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Dietary Strategies for Healthier Bones

Dietary Strategies for Healthier Bones
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Bone is a living tissue that naturally and continuously breaks down (osteoclastic activity) and is replaced (osteoblastic activity). Peak bone mass is achieved at around age 30 with breakdown accelerating thereafter. If sufficient bone mass and microstructure is lost, an individual may be diagnosed with a condition known as osteoporosis. Osteoporosis can affect both men and women; however, the condition is significantly more common in women, particularly following menopause in response to hormonal shifting. There is presently no cure for osteoporosis, rather the current treatment approach is to slow the disease process. One such approach involves dietary strategies.

The current literature suggests the following types of food should be avoided in individuals with or at risk for osteoporosis: high-sodium foods like bread/rolls, sandwiches, pizza, soups, lunch meat, burritos, tacos, chicken, cheese, eggs, chips, and pretzels; red and processed meat (especially with high levels of saturated fat and omega-6 fatty acids) like beef, hamburger, hot dogs, sausage, and bacon; ultra-processed food products; sugary, caffeinated, and/or alcoholic beverages; oxalate-rich foods like leafy greens and legumes (soaking or boiling can remove oxalates); and wheat bran. Each of these food and beverage choices may have one or more of the following effects on bone health: increased calcium excretion in urine, increased bone resorption, increased inflammation, reduced calcium absorption, and calcium leaching from bone. Unfortunately, these types of food and drink are characteristic of the typical Western diet.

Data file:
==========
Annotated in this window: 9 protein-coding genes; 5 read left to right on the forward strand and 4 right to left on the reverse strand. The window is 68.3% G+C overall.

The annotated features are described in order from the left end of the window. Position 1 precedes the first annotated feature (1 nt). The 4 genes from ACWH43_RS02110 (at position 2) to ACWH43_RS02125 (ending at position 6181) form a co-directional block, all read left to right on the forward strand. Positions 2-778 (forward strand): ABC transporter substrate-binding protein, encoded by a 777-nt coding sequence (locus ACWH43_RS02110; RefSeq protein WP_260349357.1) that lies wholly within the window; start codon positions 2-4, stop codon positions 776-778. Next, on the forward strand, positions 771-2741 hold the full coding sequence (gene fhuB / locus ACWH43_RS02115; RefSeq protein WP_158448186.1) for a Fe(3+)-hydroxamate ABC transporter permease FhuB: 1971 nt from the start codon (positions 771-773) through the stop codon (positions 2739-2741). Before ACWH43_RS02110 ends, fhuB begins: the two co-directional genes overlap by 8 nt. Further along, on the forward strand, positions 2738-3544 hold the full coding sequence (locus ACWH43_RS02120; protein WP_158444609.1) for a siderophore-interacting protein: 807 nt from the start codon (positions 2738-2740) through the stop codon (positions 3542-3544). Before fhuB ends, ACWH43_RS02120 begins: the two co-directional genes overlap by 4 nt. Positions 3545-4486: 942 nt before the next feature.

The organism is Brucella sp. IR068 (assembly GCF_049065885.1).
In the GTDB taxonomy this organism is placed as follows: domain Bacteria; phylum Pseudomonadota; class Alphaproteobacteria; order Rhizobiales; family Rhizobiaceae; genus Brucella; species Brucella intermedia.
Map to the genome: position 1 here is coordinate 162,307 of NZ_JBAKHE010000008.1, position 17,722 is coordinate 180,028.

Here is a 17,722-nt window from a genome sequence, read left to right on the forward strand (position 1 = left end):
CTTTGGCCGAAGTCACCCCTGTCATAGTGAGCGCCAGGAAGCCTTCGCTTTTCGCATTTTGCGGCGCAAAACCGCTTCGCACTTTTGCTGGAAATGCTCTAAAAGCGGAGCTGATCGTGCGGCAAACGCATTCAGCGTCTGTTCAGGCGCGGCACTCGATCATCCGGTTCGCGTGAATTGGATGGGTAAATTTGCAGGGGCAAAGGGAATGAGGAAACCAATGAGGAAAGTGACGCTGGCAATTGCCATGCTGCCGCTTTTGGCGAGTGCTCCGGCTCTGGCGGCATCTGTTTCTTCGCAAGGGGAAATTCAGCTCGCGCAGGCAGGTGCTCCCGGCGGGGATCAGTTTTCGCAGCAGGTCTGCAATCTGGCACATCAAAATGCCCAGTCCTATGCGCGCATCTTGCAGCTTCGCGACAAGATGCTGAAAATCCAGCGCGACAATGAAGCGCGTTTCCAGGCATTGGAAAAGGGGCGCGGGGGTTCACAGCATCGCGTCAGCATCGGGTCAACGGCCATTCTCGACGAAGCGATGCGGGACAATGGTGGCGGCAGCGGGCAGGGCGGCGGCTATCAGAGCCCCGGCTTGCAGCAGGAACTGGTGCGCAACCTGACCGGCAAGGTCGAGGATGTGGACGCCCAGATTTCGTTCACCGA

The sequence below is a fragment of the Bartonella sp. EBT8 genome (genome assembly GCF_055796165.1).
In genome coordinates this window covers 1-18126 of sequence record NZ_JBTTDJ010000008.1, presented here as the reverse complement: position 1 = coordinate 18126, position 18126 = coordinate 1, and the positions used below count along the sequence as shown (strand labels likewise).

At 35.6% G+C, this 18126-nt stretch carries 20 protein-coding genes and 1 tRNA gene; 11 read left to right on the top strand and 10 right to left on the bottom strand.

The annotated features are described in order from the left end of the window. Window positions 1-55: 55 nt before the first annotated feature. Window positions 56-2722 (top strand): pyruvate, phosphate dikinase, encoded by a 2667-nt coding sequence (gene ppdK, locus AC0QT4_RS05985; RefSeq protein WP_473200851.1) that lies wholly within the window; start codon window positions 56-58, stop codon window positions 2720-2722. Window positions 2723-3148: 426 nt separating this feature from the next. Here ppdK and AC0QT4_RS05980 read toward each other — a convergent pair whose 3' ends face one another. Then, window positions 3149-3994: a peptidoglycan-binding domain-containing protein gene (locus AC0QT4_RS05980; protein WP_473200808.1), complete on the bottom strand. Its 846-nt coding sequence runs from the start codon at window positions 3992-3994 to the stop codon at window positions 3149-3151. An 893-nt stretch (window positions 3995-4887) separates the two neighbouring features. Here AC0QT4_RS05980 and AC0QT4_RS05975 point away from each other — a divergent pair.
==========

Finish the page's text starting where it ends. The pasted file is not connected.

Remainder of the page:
On the other hand, an eating pattern like the Mediterranean diet that focuses on fruit, vegetables, nuts, fish, olive oil, and whole grains while avoiding red and processed meats, dairy, saturated fats, and refined sugars may benefit bone health. It’s been observed that greater adherence to the Mediterranean diet is associated with less bone loss in the hip, higher bone mineral density in the lumbar spine, and a lower risk for developing osteoporosis. It’s suspected these benefits are linked to reduced bone resorption, reduced oxidative stress and inflammation, and improved calcium absorption. Studies also support the use of vitamin D and calcium supplements for healthier bones.

Ultimately, dietary changes alone may not be enough for individuals with or at risk for osteoporosis to reduce their risk for serious bone fractures.  Additional lifestyle choices include not smoking, spending more time outdoors in parks and nature, engaging in weightbearing exercises, lifting weights, and getting sufficient quality sleep each night. If you’re fortunate enough to be reading this at a young age, be sure to exercise during adolescence, including participating in high-impact sports, which may provide life-long bone health benefits.

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